Medical Device Daily Associate
Taking a new direction from its traditional business model is surface modification and drug delivery technology provider SurModics (Eden Prairie, Minnesota).
The company began its first-ever internalized clinical trial this week, reporting the completion of the initial implants of its I-vation intravitreal implant, one of several technologies it acquired via its January acquisition of ophthalmology drug delivery company InnoRx (Medical Device Daily, Jan. 20, 2005), formerly located in Mobile, Alabama.
“It’s the first time we’ve actually owned the design for a device, if you will,” said Paul Ankeny, SurModics’ CFO and vice president of business development. He told MDD that while ultimately the company intends, as is its traditional model, to license out the technology to other companies that have ophthalmologic drugs and want to deliver them on a sustained basis in the eye, “the difference here is that we believe we can get much better licensing terms having a clinically proven product.”
While the company does not have a lot of experience in putting together clinical trials, Ankeny noted that SurModics had a nearly three-year relationship with InnoRx prior to acquiring that company. “We were integrally involved with the development and then some of the preclinical work,” he said, adding that “by virtue of that, we have great familiarity” with the implant.
Last year, SurModics, best known as the provider of the coating technology used in the Cypher drug-eluting stent from Cordis (Miami Lakes, Florida), invested roughly $3.5 million in InnoRx (MDD, Jan. 28, 2004). Prior to that investment, the companies had established a licensing agreement to develop what became the I-vation, an implantable coil designed to deliver therapeutic agents to the eye to treat various retinal diseases. The product uses SurModics’ site-specific drug delivery technology.
Retinal surgeon and inventor Eugene de Juan Jr., MD, founder of InnoRx, said the first clinical experiences with the I-vation went remarkably well. “For patients with serious retinal conditions such as DME and age-related macular degeneration [AMD], and for the physicians who treat them, this drug delivery system offers enhancements over currently available therapies. The market has confirmed the current need for novel approaches to ocular drug delivery, and I believe SurModics is well positioned to take advantage of this opportunity.”
The implantation procedures are part of a 30-patient, Phase I clinical study assessing the safety and tolerability of the implant in patients with diabetic macular edema (DME) under an investigational new drug application with the FDA. The drug delivery systems were implanted by Herbert Cantrill, MD, and David Williams, MD, retinal surgeons from VitreoRetinal Surgery (Edina, Minnesota).
In a statement, Cantrill said, “It was exciting for the doctors at VitreoRetinal Surgery to perform the first I-vation implant. The implant was easily inserted during a brief outpatient surgical procedure using local anesthesia. Early follow-up has shown the implant to be well tolerated.”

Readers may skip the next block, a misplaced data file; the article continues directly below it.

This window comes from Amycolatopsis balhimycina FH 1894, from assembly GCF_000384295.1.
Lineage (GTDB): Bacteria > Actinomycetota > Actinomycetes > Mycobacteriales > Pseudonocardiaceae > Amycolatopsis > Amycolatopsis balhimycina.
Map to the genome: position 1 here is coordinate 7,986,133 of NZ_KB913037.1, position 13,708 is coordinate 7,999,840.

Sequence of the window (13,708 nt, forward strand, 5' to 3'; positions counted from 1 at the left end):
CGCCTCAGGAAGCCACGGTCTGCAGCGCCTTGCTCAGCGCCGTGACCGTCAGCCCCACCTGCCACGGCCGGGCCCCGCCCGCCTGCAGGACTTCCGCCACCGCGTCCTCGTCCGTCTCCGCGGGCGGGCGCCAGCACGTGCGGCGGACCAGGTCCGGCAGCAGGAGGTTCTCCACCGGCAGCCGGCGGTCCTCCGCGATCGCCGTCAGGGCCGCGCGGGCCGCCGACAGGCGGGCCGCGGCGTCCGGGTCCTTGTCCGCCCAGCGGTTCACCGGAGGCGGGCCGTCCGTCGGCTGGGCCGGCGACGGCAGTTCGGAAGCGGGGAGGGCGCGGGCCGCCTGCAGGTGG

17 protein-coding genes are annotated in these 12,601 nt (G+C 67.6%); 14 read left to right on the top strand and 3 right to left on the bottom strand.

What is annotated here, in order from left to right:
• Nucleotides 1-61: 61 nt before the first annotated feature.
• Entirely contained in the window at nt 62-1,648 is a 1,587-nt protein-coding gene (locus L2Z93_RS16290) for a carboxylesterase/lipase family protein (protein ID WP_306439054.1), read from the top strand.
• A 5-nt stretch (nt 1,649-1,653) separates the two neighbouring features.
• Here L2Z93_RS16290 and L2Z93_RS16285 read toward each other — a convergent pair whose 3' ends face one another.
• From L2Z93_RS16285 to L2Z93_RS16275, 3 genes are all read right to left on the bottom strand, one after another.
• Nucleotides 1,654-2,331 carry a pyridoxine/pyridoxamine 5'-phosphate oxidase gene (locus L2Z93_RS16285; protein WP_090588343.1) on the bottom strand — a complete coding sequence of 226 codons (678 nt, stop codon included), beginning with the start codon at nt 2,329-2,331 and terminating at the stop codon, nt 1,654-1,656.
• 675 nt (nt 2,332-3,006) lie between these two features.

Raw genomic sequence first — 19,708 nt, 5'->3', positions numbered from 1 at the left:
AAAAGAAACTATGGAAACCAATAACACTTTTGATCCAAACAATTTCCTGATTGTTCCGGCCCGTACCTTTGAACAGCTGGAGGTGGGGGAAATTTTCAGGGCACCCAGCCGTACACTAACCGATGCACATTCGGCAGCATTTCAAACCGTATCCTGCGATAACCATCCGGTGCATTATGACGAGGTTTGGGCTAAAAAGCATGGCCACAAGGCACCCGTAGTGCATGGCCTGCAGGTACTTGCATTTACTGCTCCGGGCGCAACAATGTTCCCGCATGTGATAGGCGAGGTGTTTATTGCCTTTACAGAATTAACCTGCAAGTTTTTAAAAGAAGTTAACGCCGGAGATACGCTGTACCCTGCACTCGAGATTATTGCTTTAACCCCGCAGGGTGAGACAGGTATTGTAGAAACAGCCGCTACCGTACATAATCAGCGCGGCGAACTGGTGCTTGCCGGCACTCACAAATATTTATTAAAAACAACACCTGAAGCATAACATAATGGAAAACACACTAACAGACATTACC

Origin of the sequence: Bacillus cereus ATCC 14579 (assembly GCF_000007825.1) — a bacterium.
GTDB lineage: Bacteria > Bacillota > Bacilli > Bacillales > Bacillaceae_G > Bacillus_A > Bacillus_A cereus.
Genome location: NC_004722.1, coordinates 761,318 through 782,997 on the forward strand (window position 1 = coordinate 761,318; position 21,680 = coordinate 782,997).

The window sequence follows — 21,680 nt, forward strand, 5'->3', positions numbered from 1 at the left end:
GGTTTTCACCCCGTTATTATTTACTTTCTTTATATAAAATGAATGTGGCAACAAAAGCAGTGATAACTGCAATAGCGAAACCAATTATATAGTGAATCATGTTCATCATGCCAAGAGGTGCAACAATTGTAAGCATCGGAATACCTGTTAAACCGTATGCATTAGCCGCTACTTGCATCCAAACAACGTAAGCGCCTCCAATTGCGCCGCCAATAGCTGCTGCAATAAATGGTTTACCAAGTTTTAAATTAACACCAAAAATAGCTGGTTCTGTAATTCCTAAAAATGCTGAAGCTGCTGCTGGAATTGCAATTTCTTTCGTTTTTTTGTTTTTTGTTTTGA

The device, which provides therapy on a sustained release basis for well over a year, can be implanted via a roughly 30-minute in-clinic procedure, rather than an operating room procedure, and may be removed once the drug has been fully released.
Currently, the majority of treatments being developed for AMD and DME require repeat injections into the eye every one to three months, often with a suboptimal drug dosing profile.
The company believes that replacing multiple injections with a single implant, which provides long-term, controlled drug release, could represent a significant advance in therapeutic treatment, including improved patient compliance, reduced side effects and greater efficacy and is the basis for the company’s recently created ophthalmology division.
The InnoRx technology can be used in combination with drugs developed by other companies to offer sustained-release drug-delivery platforms for their drugs. The platform nature of this technology, called the InnoRx Sustained Release System, can utilize one of SurModics’ eight drug delivery polymer matrix technologies, including the Bravo polymer matrix, which is currently used on the Cypher.
SurModics’ initial focus will be to use InnoRx’s technology platform to treat AMD and DME, two back-of-the-eye conditions that are known to be primary causes of blindness. According to industry analysts, these retinal diseases alone affect more than 15 million people in the U.S. and represent a market opportunity projected to reach $2.5 billion to $7 billion within six years.
The company believes the development of the I-vation technology is “very timely” given the growing list of promising drugs for both AMD and DME. Of particular interest in the AMD field, said Ankeny, are such drugs as FDA-approved Macugen, developed by Eyetech Pharmaceuticals (New York) and marketed by Pfizer (New York), as well as a promising new drug called Lucentis, an anti-VEGF compound developed by Genentech (South San Francisco, California).
The company also believes that the implant will be applicable in the treatment of what Ankeny termed “front-of-the-eye diseases” such as glaucoma.
As to a timeline for this feasibility study, Ankeny said the company estimates that it could take up to six months to complete enrollment, with a six-month follow-up before any results are officially reported.